September 1, 2020
The Essential Nonprofit Fundraising Guide for the Rest of 2020
What to do every month from now until January to make the best of a frightening year.
By Alyssa Conrardy and Walker Post, Prosper Strategies

Nonprofits have lost billions of dollars this spring and summer due to canceled fundraisers, site closures, and the ongoing fallout of COVID-19. A study by CAF America found that 73% of organizations have seen a decline in contributions this year, and that’s especially problematic as the work nonprofits do is more needed now than ever. Not every nonprofit will make it out of 2020 on two feet; some will shut their doors for the last time, leaving countless individuals in need of support.

Fortunately, nonprofits have about four months to turn their 2020 financial situation around. But they can only do so with a creative and effective approach to end-of-year giving. To the nonprofits reading this: this year’s annual giving campaign is going to need to be different this year. You must be thoughtful. You must be agile. Most importantly, you must embrace a digital-first world. Here are the top things you’ll need to do each month to ensure a successful end to the year and shore up your nonprofit’s chances of long-term survival.

Rethink your Messaging in September

Goal number one to be successful in your end-of-year campaign: don’t sound like a broken record. At this point, donors have heard it all. They know how hard nonprofits are being hit by the COVID-19 crisis, and they know their support is important to your future. If you want to stand out amidst the fray of competing appeals that are all making the same basic ask, you need to bring the hot button topics of 2020 — race equity and health disparities — into focus in the context of your organization’s mission.
COVID-19 changed the way nearly all nonprofits operate and engage with stakeholders.

Ask yourself, “what is my organization doing differently to help people and communities respond and recover?” Draft stories that lean on grit, resilience, and the ways in which the pandemic has caused you to evolve your approach for the good of the people your organization serves.

Check out our website. We locate the best resources and tools we can find and then add them to our website. More info.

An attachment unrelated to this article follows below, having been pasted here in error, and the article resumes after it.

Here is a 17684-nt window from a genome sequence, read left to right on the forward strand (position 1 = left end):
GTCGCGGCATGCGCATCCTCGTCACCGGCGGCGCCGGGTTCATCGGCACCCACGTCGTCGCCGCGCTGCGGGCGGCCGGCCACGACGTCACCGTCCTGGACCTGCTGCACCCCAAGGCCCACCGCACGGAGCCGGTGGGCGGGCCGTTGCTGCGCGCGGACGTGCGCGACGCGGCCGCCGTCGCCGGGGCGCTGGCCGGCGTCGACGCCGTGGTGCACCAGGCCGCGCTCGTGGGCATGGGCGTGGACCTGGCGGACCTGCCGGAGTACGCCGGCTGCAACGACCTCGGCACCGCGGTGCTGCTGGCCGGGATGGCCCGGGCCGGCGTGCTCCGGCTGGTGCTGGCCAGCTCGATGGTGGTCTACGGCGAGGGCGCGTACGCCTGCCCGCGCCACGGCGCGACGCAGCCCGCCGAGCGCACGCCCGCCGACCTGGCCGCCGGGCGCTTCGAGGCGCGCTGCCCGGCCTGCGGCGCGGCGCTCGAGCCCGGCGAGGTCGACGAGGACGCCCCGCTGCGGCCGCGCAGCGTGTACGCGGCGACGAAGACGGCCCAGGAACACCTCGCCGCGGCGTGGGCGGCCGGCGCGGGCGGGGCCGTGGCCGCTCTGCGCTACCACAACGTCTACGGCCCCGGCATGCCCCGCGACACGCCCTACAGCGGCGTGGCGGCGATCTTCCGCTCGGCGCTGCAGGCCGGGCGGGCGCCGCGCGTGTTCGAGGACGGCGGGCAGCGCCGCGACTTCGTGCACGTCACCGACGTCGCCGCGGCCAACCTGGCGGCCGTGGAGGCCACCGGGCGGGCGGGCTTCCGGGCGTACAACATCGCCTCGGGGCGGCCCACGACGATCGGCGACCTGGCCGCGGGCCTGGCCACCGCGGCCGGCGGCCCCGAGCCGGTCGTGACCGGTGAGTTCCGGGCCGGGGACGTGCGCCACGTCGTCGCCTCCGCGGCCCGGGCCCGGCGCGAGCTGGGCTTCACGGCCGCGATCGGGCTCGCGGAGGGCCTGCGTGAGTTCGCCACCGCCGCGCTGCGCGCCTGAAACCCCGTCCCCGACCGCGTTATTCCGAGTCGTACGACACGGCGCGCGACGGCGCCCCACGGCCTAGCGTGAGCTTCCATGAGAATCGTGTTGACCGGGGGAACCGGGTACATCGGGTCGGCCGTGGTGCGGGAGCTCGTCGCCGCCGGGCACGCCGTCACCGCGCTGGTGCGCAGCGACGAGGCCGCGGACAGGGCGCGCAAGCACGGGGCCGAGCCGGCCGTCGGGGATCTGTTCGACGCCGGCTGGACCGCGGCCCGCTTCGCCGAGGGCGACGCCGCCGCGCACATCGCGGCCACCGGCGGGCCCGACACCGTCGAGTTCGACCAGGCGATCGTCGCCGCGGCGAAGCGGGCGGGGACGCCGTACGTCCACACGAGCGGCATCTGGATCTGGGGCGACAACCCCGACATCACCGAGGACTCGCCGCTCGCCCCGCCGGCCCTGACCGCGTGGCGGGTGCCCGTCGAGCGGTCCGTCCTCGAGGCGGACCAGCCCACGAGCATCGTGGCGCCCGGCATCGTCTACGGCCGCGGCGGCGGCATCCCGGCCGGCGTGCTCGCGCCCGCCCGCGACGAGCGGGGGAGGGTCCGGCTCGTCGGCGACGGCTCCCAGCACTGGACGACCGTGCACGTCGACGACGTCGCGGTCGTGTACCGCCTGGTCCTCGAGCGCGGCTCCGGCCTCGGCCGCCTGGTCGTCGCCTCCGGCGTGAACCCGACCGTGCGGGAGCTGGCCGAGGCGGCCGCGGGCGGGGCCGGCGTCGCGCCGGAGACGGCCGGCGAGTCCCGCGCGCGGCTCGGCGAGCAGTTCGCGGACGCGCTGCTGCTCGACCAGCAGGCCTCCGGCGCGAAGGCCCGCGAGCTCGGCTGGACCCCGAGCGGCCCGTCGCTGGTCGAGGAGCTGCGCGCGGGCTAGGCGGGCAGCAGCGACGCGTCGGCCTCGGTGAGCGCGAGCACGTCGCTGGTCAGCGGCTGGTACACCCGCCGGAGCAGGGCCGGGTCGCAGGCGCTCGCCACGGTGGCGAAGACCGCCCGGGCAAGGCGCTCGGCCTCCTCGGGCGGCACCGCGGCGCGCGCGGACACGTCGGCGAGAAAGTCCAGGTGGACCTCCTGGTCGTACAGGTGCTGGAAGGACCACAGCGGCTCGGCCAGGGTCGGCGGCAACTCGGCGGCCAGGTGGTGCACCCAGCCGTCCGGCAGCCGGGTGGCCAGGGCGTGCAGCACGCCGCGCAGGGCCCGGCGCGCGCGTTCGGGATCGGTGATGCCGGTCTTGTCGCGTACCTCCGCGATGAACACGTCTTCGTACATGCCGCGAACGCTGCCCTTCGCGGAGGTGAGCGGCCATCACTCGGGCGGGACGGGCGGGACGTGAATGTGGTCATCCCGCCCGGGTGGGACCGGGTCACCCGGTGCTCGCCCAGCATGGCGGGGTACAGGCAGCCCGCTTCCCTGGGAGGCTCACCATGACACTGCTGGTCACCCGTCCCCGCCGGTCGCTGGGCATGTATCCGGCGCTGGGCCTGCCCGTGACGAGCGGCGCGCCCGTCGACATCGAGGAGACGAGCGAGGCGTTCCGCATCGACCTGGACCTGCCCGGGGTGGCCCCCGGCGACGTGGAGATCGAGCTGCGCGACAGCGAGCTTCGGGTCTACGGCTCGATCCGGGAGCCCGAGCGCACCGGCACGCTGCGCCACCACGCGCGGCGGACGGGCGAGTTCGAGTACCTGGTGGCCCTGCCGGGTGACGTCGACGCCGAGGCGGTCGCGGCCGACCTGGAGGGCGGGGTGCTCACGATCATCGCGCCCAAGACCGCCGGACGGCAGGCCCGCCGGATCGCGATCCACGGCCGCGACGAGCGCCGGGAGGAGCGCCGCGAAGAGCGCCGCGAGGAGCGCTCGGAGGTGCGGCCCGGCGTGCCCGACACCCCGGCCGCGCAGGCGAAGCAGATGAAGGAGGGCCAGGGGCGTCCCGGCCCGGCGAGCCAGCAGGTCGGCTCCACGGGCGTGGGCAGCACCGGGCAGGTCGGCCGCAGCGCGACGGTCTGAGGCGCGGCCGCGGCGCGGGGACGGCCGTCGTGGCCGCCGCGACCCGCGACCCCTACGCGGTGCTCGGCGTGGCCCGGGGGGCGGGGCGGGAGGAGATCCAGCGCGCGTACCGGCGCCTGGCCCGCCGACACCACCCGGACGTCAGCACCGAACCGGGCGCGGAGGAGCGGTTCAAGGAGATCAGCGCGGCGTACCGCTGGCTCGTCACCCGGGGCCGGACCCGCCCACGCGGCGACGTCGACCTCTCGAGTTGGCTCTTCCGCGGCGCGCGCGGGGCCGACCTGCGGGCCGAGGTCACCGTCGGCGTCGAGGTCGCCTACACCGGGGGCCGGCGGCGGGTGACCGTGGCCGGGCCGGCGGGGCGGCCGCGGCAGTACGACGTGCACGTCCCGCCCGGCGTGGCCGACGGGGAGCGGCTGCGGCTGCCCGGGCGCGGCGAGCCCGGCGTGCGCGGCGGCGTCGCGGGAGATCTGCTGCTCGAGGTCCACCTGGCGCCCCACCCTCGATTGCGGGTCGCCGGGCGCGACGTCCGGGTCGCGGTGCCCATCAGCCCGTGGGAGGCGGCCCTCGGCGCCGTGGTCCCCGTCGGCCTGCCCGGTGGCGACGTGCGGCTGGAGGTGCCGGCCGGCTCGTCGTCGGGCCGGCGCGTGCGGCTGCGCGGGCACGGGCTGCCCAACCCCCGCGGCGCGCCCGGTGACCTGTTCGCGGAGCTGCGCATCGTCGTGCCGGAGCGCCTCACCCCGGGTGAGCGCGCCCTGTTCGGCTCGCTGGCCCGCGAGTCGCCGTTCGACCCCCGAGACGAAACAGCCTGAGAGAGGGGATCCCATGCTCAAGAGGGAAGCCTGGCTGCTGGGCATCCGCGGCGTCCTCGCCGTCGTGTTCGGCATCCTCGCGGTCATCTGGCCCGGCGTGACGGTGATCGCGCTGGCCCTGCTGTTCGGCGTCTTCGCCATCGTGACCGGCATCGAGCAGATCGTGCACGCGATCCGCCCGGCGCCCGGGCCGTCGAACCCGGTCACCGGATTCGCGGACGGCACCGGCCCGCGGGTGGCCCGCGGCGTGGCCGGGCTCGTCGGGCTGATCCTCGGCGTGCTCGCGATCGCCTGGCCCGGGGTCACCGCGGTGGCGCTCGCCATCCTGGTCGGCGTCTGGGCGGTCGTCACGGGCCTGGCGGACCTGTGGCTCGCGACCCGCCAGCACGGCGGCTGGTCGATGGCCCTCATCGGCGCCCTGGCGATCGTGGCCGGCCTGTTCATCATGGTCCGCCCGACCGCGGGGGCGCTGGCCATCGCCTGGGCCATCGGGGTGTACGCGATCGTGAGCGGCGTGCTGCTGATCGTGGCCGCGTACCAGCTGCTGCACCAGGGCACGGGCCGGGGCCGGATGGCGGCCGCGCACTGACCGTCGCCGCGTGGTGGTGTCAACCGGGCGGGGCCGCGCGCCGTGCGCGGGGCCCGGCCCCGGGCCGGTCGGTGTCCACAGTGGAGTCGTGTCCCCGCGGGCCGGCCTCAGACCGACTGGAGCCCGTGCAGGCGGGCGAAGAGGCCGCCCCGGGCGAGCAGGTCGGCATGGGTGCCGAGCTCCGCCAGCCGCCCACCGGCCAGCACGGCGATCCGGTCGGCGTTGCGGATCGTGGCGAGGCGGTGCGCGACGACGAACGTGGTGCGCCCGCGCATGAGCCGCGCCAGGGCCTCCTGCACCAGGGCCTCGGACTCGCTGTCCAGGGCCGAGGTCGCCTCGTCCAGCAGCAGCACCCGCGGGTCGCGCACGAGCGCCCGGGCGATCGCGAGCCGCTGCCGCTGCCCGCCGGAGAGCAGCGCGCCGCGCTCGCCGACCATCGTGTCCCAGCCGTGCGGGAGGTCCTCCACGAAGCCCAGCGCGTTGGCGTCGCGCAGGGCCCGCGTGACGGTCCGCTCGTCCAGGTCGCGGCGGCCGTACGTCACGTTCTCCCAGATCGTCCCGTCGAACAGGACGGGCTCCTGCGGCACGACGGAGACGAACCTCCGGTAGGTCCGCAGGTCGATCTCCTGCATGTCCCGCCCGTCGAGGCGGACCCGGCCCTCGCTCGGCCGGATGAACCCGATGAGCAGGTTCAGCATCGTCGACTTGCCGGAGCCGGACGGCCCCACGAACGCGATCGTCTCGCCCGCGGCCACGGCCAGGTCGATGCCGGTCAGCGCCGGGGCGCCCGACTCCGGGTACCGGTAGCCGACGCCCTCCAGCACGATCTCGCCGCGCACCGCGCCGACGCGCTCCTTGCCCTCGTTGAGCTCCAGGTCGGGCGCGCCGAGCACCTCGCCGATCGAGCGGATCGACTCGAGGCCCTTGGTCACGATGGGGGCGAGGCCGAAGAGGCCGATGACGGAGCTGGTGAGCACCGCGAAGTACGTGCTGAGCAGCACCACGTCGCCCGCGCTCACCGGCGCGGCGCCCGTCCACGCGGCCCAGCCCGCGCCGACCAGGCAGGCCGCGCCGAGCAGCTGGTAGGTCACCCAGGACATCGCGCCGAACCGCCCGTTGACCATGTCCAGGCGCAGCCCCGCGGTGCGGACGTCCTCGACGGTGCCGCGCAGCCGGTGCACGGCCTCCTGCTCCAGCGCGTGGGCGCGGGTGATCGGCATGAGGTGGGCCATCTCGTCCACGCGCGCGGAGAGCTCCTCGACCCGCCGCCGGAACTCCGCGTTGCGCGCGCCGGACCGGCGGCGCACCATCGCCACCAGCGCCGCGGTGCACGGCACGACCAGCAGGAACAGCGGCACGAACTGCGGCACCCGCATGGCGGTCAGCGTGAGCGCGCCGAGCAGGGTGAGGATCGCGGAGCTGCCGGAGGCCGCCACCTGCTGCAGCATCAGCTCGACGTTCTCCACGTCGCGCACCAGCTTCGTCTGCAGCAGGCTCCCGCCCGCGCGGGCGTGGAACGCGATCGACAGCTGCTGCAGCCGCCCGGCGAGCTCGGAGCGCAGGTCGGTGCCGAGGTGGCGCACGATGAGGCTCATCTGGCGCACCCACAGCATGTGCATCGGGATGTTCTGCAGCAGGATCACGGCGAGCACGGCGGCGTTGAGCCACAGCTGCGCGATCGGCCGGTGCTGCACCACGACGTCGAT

Sacred Cows? They May Not Be Worth It
By Jan Breiner Frazier, Managing Member, Planning Plus

Every organization has its sacred cows — those employees considered above reproach. Until now, you may have been able to justify their position. But as organizations are forced to rethink their staffing models, become leaner, and figure out how to move forward in today’s pandemic-ridden economy, it may be time to face the challenge of analyzing your approach to sacred cows.

Many staff members perceive that these sacred cows are able to work according to their own rules with few consequences for various reasons: personal relationships with leadership, strong technical talent, strong relationships with key funders or constituents, lineage to another super star who is critical to the organization. In some cases, these employees are considered sacred cows for reasons no one can ever really figure out. They flaunt their power and, everyone — including you, knows who they are and talks about them in whispers. Unfortunately, these sacred cows are a fact of organizational politics — and highly destructive.

Every employee commitment survey we administer includes some item related to “fairness,” often in the context of “My manager applies rules and consequences fairly and consistently in the department.” Nine times out of 10, this will be among the lowest rated metrics for organizations that are formally getting employee feedback for the first time. And, more often than not, these sacred cows are at the root of the fairness tree.

The perception of unfairness causes many employees to question their own value and how — or better yet, if — their contributions are really being appreciated by the leadership of the organization. Employees begin to wonder why they work so hard and give so much if the rewards are not fairly distributed.

The Hendricks County Economic Development Partnership has hired Brian Bilger as executive director. Bilger most recently served as business development manager for the Wayne County Economic Development Corp. in Michigan. — Inside Indiana Business
The University of Indianapolis has hired Carey Dahncke as executive director of the Center of Excellence in Leadership of Learning. Dahncke has previously worked for Indianapolis Public Schools and as a consultant for Christel House Schools. — Inside Indiana Business
Franklin College has promoted Nora Brems to director of planned giving. Brems, an alumna of the liberal arts college, most recently served as its director of development. — Inside Indiana Business